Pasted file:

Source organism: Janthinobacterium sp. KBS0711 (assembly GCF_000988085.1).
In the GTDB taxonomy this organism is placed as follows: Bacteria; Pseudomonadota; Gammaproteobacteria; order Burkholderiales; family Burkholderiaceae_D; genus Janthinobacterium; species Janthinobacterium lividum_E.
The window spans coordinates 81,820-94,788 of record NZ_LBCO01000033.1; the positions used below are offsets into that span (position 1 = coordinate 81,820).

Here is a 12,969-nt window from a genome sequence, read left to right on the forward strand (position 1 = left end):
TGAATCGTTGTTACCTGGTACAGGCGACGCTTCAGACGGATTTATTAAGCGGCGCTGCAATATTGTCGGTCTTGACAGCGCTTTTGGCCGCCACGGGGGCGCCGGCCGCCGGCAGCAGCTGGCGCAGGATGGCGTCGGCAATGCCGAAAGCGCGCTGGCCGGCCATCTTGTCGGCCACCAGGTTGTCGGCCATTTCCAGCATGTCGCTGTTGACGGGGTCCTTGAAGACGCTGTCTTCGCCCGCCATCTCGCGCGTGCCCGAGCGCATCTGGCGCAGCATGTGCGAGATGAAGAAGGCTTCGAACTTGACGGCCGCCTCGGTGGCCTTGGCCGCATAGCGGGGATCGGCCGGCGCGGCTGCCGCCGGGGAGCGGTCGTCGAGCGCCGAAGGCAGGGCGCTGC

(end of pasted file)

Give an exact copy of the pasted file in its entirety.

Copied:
Source organism: Janthinobacterium sp. KBS0711 (assembly GCF_000988085.1).
In the GTDB taxonomy this organism is placed as follows: Bacteria; Pseudomonadota; Gammaproteobacteria; order Burkholderiales; family Burkholderiaceae_D; genus Janthinobacterium; species Janthinobacterium lividum_E.
The window spans coordinates 81,820-94,788 of record NZ_LBCO01000033.1; the positions used below are offsets into that span (position 1 = coordinate 81,820).

Here is a 12,969-nt window from a genome sequence, read left to right on the forward strand (position 1 = left end):
TGAATCGTTGTTACCTGGTACAGGCGACGCTTCAGACGGATTTATTAAGCGGCGCTGCAATATTGTCGGTCTTGACAGCGCTTTTGGCCGCCACGGGGGCGCCGGCCGCCGGCAGCAGCTGGCGCAGGATGGCGTCGGCAATGCCGAAAGCGCGCTGGCCGGCCATCTTGTCGGCCACCAGGTTGTCGGCCATTTCCAGCATGTCGCTGTTGACGGGGTCCTTGAAGACGCTGTCTTCGCCCGCCATCTCGCGCGTGCCCGAGCGCATCTGGCGCAGCATGTGCGAGATGAAGAAGGCTTCGAACTTGACGGCCGCCTCGGTGGCCTTGGCCGCATAGCGGGGATCGGCCGGCGCGGCTGCCGCCGGGGAGCGGTCGTCGAGCGCCGAAGGCAGGGCGCTGC